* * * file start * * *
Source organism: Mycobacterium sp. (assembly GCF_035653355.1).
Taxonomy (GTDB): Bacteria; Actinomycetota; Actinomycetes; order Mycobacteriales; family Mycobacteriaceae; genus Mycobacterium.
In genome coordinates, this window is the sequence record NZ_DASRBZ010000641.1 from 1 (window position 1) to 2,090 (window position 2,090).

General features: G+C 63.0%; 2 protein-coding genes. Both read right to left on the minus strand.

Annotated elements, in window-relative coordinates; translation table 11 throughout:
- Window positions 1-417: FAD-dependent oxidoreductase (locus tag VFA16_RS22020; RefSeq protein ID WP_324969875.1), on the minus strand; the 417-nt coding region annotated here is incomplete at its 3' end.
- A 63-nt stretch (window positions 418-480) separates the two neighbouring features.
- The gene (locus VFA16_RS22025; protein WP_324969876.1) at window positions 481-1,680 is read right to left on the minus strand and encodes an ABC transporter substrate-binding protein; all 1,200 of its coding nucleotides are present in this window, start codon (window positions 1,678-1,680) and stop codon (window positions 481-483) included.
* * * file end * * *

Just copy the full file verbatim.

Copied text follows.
Source organism: Mycobacterium sp. (assembly GCF_035653355.1).
Taxonomy (GTDB): Bacteria; Actinomycetota; Actinomycetes; order Mycobacteriales; family Mycobacteriaceae; genus Mycobacterium.
In genome coordinates, this window is the sequence record NZ_DASRBZ010000641.1 from 1 (window position 1) to 2,090 (window position 2,090).

General features: G+C 63.0%; 2 protein-coding genes. Both read right to left on the minus strand.

Annotated elements, in window-relative coordinates; translation table 11 throughout:
- Window positions 1-417: FAD-dependent oxidoreductase (locus tag VFA16_RS22020; RefSeq protein ID WP_324969875.1), on the minus strand; the 417-nt coding region annotated here is incomplete at its 3' end.
- A 63-nt stretch (window positions 418-480) separates the two neighbouring features.
- The gene (locus VFA16_RS22025; protein WP_324969876.1) at window positions 481-1,680 is read right to left on the minus strand and encodes an ABC transporter substrate-binding protein; all 1,200 of its coding nucleotides are present in this window, start codon (window positions 1,678-1,680) and stop codon (window positions 481-483) included.